One or two people told me they read the story and came to buy a print when I posted I would be somewhere. That was cool, but again, a bit rare since I only cover cons here in my region and my readers come from all over.


Then there are the random people who just pick up something and think it's interesting. A good portion really think about buying whenI explain to them what I'm doing. THey think of me and my original work as a cause xD. (There's a whole dynamic about anime art alleys in which people endlessly debate sale of fanwork vs. original work. and feel compelled to support artists who do their own work.)


IN the end, I would say "don't invest" in anything expensive. The cost of setup, packaging, and shipping plus the mess with time is a huge problem with online sales. Look for mechanisms that allow someone else to take care of everything for you from production, inventory, to shipping. That said, if they are expensive, don't bother. I"ve already refused to deal with some of the cafepress/zazzle products because I know people will balk at the prices unless they really love you the creator and want to support you.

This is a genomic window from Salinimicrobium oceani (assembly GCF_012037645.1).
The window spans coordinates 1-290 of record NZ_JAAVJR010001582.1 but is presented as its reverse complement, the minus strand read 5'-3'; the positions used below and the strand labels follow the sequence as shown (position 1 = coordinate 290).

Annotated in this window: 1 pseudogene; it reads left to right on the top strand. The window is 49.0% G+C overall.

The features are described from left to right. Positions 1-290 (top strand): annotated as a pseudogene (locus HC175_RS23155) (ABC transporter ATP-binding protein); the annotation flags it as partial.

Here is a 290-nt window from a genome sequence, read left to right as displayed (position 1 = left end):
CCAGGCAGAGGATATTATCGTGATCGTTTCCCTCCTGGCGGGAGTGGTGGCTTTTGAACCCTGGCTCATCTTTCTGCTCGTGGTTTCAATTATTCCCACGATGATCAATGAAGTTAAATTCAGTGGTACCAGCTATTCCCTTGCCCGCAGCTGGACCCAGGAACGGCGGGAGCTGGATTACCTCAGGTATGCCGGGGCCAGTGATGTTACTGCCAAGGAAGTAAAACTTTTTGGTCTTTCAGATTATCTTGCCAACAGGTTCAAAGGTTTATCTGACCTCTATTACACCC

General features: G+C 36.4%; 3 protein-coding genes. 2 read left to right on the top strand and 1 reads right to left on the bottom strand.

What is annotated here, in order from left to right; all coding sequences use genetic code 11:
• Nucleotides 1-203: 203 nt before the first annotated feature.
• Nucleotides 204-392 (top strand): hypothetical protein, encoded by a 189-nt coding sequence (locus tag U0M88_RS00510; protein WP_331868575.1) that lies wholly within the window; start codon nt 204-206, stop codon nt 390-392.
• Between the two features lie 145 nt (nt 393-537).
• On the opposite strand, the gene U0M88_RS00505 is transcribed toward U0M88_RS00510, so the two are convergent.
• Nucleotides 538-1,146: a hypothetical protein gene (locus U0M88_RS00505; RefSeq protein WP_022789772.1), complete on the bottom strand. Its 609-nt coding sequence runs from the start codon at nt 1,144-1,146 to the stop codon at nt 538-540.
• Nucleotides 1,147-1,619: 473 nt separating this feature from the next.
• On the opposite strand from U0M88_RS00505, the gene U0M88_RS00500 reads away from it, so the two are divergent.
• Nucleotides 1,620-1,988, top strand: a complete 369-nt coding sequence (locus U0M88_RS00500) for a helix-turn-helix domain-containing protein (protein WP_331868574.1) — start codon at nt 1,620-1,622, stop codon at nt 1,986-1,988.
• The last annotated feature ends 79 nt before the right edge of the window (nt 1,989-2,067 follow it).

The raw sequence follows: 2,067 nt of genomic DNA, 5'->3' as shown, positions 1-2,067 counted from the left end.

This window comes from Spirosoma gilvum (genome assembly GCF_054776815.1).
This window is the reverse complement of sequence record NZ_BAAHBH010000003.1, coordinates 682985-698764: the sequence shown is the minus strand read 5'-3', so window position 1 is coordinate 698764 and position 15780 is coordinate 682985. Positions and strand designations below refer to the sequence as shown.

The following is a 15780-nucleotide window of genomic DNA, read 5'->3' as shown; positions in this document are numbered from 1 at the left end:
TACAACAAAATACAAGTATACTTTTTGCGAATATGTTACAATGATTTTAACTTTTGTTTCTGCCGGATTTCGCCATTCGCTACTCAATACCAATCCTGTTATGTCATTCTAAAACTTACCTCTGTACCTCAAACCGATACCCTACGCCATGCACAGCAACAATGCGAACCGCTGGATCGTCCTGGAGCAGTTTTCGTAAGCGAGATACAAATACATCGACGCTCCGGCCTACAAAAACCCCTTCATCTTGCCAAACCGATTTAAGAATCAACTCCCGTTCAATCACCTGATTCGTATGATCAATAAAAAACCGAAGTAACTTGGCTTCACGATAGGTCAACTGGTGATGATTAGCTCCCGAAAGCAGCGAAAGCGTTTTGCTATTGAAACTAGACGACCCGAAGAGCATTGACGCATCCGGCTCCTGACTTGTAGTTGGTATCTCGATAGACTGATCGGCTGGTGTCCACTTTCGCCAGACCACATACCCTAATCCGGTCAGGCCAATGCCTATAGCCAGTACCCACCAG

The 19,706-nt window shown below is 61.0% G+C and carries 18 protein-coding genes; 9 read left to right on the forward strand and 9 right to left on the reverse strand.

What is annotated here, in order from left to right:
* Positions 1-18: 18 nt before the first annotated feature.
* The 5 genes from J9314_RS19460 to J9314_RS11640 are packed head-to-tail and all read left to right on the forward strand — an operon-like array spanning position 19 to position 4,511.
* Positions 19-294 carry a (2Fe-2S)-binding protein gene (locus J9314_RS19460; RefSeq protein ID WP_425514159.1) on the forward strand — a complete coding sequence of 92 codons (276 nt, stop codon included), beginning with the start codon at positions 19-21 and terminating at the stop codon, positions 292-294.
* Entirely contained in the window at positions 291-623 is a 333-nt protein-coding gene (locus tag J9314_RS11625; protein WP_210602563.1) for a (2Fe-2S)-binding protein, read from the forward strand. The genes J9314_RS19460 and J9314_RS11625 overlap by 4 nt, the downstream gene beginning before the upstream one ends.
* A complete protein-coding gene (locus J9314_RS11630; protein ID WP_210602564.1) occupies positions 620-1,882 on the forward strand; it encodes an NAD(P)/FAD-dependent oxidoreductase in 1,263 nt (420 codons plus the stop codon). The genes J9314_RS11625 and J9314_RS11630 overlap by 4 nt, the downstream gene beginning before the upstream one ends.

Also, having done the art alley vending thing for the last 5 years on a consistent basis, my study is a disaster. Any excess inventory tends to haunt you until you get rid of it. So beware the slippery slope of merchandise. D:


tl;dr - No to charms, no to anything that requires you to front the costs (go with the groups that handle everything), for cons consider small items like stickers, magnets, buttons and bookmarks that can be handmade, sold inexpensively.